On Monday, more than 230 scientists from around the world declared “It’s time to address airborne transmission of COVID-19.”
In a letter signed by Washington University in St. Louis faculty and published in the journal Clinical Infectious Diseases directed toward “Most public health organizations, including the World Health Organization,” the scientists urged that public health organizations need to make recommendations beyond hand-washing and mask-wearing. (The WHO has acknowledged the letter during a recent press briefing.)
Public health guidelines must address every potentially important pathway to slow spread of the disease, the letter states. This would include measures that account for airborne transmission, including increased ventilation, supplemental ventilation with airborne infection controls, and avoidance of overcrowding.
Brent Williams, associate professor in the department of energy, environmental, and chemical engineering at the McKelvey School of Engineering, is one of the experts in aerosols who reviewed the letter before its publication and signed it.
“In the research community, we are mostly focused on fully understanding the details of this issue so we can continue to provide the most accurate information to medical experts and policy makers to help them to make informed decisions,” Williams says.
“This letter came from a place where the research community thought there was a lag in policy keeping up with the rapid-paced science underway to characterize the transmission of this virus.”
Here Williams answers questions about aerosols, microdroplets, and containing the spread of COVID-19:
You are not an epidemiologist or a medical doctor. How does your expertise figure in this situation?
My research focuses on determining the sources, transformation, and fate of particles in both outdoor and indoor environments. We work to determine marker molecules that could be used to distinguish the exact source of particles, typically differentiating between natural particles that may come from trees and vegetation versus human-influenced particles that come from our daily activities such as power and heat generation, industry, transportation, and even from the chemicals we use in our homes and our personal care products.
My research group also has expertise in studying window-opening behavior in homes to determine the mixing processes that occur as you combine indoor and outdoor air, one topic of this open letter.
Didn’t we already know that the virus spread through the air? Isn’t that why we are wearing masks? What is this letter saying beyond that?
The WHO and other public health organizations still place much of their current guidance on promoting hand washing, social distancing, and droplet precautions within short distances (e.g., six-foot perimeter). They view airborne transmission from smaller particles only as a possible route of exposure, and mostly only through aerosol-generating procedures performed in health-care settings. We do, however, know that droplets generated from regular speaking, coughing, sneezing, etc., will generate particles that rapidly shrink to smaller sizes that can be suspended in air for long time periods (on the scale of hours) and transferred over long distances (for example, throughout an entire home). There is increasing evidence that the virus can remain viable in these microdroplets. This problem is especially critical for indoor environments that may be crowded and have inadequate ventilation.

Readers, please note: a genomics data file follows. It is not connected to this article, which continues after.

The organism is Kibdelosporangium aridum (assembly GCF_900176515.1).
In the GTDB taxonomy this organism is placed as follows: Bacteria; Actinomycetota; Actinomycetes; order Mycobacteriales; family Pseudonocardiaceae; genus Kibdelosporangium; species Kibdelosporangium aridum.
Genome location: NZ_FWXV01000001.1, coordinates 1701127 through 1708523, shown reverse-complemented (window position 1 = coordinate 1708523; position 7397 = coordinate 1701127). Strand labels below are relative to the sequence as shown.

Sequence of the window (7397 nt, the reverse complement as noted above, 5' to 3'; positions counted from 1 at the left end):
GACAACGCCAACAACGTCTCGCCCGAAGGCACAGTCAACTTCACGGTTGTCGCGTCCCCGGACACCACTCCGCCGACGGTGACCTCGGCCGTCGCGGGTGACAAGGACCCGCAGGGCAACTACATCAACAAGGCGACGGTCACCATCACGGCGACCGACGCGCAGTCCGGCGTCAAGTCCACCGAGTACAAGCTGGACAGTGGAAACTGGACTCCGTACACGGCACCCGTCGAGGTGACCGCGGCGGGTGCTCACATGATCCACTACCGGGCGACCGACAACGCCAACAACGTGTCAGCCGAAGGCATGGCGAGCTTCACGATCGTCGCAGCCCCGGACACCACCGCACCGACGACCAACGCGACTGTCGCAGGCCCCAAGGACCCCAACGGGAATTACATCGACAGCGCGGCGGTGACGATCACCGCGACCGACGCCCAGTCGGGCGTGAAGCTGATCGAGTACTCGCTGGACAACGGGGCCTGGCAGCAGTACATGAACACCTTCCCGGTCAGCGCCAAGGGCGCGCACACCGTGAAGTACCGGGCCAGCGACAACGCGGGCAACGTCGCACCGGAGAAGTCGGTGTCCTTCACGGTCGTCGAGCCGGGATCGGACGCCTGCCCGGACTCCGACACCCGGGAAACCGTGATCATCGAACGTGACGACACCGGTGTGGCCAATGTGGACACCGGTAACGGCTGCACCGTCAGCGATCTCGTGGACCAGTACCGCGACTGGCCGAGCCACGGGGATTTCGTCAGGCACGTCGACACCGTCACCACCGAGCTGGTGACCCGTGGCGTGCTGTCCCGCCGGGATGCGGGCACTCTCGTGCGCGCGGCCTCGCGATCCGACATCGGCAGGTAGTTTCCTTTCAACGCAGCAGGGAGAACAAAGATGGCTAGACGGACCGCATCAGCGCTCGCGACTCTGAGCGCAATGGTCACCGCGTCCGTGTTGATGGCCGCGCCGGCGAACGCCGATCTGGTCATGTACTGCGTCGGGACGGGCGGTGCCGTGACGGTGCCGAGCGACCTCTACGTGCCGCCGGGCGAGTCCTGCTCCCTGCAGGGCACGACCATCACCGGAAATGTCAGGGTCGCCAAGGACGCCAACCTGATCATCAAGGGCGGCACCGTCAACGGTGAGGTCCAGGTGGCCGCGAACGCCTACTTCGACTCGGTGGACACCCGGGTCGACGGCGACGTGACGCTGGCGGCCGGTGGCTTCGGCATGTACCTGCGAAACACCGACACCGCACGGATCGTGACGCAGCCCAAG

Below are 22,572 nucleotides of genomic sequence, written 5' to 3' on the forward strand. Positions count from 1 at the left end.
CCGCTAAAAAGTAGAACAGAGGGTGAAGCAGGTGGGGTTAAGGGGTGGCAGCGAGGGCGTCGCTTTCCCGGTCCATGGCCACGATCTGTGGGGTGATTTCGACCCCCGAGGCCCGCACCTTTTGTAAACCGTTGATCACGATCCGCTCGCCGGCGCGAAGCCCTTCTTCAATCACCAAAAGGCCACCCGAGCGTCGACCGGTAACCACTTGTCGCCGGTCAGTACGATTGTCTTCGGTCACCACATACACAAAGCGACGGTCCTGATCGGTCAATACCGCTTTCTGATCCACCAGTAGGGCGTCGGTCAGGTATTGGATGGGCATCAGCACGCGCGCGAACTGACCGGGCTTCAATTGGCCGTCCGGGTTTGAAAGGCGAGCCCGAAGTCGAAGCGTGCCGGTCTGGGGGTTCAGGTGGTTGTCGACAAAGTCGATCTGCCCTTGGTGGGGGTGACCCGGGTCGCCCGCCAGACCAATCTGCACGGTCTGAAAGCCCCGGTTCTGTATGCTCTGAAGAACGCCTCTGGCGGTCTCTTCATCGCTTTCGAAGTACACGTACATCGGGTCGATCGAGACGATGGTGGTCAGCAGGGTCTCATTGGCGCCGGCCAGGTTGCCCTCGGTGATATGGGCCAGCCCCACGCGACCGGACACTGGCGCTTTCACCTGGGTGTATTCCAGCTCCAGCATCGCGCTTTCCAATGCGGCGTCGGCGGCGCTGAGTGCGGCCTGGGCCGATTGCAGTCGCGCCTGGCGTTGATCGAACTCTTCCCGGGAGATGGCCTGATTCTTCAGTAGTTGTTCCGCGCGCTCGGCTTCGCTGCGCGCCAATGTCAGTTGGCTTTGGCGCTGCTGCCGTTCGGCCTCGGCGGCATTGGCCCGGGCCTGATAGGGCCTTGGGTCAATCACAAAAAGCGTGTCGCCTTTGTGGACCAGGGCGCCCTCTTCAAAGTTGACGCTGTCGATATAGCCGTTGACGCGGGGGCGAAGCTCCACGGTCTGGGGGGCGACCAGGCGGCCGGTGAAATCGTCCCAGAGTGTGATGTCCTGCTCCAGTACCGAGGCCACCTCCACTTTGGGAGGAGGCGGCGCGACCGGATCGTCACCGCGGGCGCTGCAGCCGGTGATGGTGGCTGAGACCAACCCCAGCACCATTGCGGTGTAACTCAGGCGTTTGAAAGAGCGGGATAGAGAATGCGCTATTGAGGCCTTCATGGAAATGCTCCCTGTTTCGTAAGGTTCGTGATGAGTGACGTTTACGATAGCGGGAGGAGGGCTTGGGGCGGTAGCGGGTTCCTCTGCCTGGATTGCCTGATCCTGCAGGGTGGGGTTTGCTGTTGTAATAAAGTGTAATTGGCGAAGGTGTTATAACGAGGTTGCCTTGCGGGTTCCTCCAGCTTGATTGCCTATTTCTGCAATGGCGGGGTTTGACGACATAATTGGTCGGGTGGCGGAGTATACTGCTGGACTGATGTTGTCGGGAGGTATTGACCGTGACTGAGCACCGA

How big is one of these microdroplets?
Microdroplet is not a well-defined term, but in general we are concerned with particles that are smaller than about five micrometers. For comparison, the width of a human hair is around 70 micrometers, so these are particles smaller than you would notice with the naked eye. Once they are smaller than five micrometers, they can remain suspended in the air for extended periods.
Why aren’t the current recommended guidelines sufficient (wash your hands, wear a mask, stay six feet from others)?
Most masks are capable of preventing the spray of larger droplets leaving the mouth, so if every person in an environment is wearing a mask, there are limited droplets released and limited resulting evaporated microdroplets present. However, it only takes one person without a mask before microdroplets can be generated, and everyone else with a mask becomes at risk since most masks do not filter incoming microdroplets well, especially in the 0.1-1 micrometer size range.
To reduce indoor particle concentrations, we typically use mechanical (HVAC) or natural (window-opening) ventilation procedures. However, clearing out these microdroplets from indoor environments can be challenging. HVAC filters have diminished filtration efficiency for particles in this small size range, and window-opening has its own limitations in extreme temperatures and has diminished effectiveness when the outdoor air is stagnant. Room air purifiers—HEPA filters for example—can help to lower the concentration of indoor microdroplets.
What does your research tell you about best practices when it comes to the spread of this virus?
I would urge greater caution in indoor environments, keeping the occupancy levels at a minimum, wearing masks when in shared public settings, and increasing ventilation and filtration of the indoor air.